The Libyan embassy attack that put Hillary Clinton under the microscope in 2012 has taken a backseat to fresher scandals in 2015. But two major Republicans brought Libya back to the conversation this weekend, hoping to convince voters that Clinton is not ready to serve as president.
The first volley came from former U.S. Ambassador John Bolton. Speaking at the South Carolina Freedom Summit on Saturday, Bolton said that Clinton had failed to protect Americans stationed in Libya while serving as secretary of state. “Not only was nothing done,” Bolton said, “the response of the administration was to go home. The president left the Oval Office in the situation room to go to the residence. Hillary Clinton left the State Department to go home.”
Bolton didn’t mince words when explaining what that meant. “That act alone disqualifies her from being president of the United States.”
Seemingly picking up where Bolton left off, Senator Rand Paul had harsh words for Clinton when he appeared on New York’s “The Cats Roundtable” radio show Sunday. Paul made the case that Clinton’s military action in Libya had destabilized the region. “Hillary Clinton’s war in Libya,” Paul said, “made it less safe.”
Paul was referring to U.S. military action in Libya that helped rebels take the country back from Muammar Gaddafi. “It was a big mistake for us to go in there in the first place, because a lot of the times when we topple secular dictators, we’ve gotten chaos and then we’ve gotten the rise of radical Islam.” He said this was exactly what had happened in the wake of Libya’s Arab Spring.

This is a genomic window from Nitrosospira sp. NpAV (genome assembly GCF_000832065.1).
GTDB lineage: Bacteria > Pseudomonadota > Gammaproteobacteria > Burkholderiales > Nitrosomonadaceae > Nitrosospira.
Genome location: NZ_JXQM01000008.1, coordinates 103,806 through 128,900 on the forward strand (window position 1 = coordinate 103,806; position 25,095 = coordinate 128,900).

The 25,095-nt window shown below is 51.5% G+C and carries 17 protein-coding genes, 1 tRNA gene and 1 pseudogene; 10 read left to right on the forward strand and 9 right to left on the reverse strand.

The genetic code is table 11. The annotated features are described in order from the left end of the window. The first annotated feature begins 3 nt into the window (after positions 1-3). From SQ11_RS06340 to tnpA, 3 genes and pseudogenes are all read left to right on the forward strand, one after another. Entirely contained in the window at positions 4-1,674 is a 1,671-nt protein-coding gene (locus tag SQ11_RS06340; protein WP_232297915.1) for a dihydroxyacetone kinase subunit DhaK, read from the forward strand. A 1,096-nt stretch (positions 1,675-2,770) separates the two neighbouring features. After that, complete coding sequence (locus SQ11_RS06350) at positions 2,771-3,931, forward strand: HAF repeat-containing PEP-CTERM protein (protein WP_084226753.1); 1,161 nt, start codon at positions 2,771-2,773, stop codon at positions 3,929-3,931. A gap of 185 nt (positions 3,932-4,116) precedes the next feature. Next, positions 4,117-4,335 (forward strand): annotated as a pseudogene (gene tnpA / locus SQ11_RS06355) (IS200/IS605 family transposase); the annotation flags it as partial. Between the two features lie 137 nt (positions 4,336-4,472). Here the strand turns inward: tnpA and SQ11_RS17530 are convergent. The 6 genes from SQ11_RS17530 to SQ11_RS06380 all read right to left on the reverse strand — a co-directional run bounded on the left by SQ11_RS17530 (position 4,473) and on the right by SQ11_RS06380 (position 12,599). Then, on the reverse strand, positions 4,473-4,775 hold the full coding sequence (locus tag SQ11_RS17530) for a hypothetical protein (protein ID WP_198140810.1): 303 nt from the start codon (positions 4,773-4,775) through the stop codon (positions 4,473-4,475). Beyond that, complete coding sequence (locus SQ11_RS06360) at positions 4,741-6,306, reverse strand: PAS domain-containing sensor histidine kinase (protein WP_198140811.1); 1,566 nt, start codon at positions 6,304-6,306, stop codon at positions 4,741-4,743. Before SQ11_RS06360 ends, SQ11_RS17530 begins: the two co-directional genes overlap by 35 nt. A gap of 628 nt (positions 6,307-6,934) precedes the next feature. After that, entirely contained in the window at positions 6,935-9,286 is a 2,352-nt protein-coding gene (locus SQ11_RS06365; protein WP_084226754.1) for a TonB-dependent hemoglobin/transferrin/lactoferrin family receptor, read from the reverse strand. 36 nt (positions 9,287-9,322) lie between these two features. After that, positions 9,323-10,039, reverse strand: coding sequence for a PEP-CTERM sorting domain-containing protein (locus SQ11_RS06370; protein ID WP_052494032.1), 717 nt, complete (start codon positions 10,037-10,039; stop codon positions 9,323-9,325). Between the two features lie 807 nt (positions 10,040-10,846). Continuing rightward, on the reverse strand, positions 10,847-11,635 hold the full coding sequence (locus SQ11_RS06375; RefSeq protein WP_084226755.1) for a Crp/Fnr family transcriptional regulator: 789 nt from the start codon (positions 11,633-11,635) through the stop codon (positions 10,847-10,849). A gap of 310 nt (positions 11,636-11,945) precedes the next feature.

There is plenty of truth behind the criticism, both from Paul and from Bolton, but the question is whether any of it can stick. The media has successfully positioned Benghazi as a right-wing conspiracy theory, wholly calculated by Republican political strategists to sink Obama and Clinton. And it’s doubtful that many Americans will be swayed when it comes to U.S. military action in Libya, an event that has garnered little debate in the mainstream despite its questionable legality.
The only way these hurt Clinton is if she bungles a response, which she seems determined not to do. Not by presenting the American public with a coherent look at her actions and decisions, but by avoiding the topics whenever possible. It has been a month since she threw her name into the ring, and she has yet to sit down for an interview with any objective journalist. Clinton’s strategy appears to be to ignore Republican attacks, even if that means leaving open questions on the floor for the media to ponder.
It’s unfortunate that it has come to this. The American people deserve a president who not only makes good decisions, but one who is willing to face the hard questions about those decisions. In Clinton, we are getting neither.